This is a very similar process to salary negotiation to be honest. Way too many women due to trauma and/or sexism, feel lucky for any work or any dating attention. When a person believes they are not enough, often, they will settle for crumbs and/or pennies. They falsely believe some attention is better than nothing.
Recently, I was in the process of negotiating my pay for a product I would create. They wanted to pay me far less than I requested. During the conversation, I found myself saying, “I would feel respected by X number.” And I was honest about my value. I didn’t undersell myself because they didn’t want to pay me that much (which to me was the bare minimum).
Sometimes we worry about asking for “too much.” This is true in dating as well as salary negotiations, but the better question is often “Am I asking for enough?”
Tip 5: Stop excusing people
When a person lacks self-love, they will get stuck in analyzing why someone is ignoring them or mistreating them. They will take these behaviors personally. They will negotiate with reality that there is a genuine reason other than the fact this person is emotionally unavailable and/or manipulative. Period.
When we rationalize why someone did something, we give them the space to keep hurting us. The truth is that people always show us who they are. People make time for their priorities. And regardless of what they tell you, if they are not showing up for you, the relationship with you is not a priority and/or they lack the skills necessary for a healthy relationship.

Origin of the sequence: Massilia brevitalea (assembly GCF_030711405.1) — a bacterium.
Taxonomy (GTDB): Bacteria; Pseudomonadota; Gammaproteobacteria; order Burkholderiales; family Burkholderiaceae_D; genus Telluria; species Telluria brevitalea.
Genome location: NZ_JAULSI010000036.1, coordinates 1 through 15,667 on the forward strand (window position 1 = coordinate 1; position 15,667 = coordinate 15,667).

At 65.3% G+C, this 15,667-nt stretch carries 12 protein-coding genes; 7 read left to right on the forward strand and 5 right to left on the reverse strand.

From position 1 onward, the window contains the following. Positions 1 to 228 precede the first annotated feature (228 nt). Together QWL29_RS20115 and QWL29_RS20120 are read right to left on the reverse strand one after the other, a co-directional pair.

An emotionally immature person doesn’t magically find the skills to be a healthy partner because you allow them in their life. The process of becoming available – having secure rather than avoidant attachment – is infinitely more complex than liking someone. You do not get someone to magically heal because they marry you or have children either.
As a couple’s therapist, I know for a fact, you can be married to someone who is still closed off to you. You can be married to someone who literally doesn’t show up for you and leaves with all the responsibilities may it be financial, household, or childcare.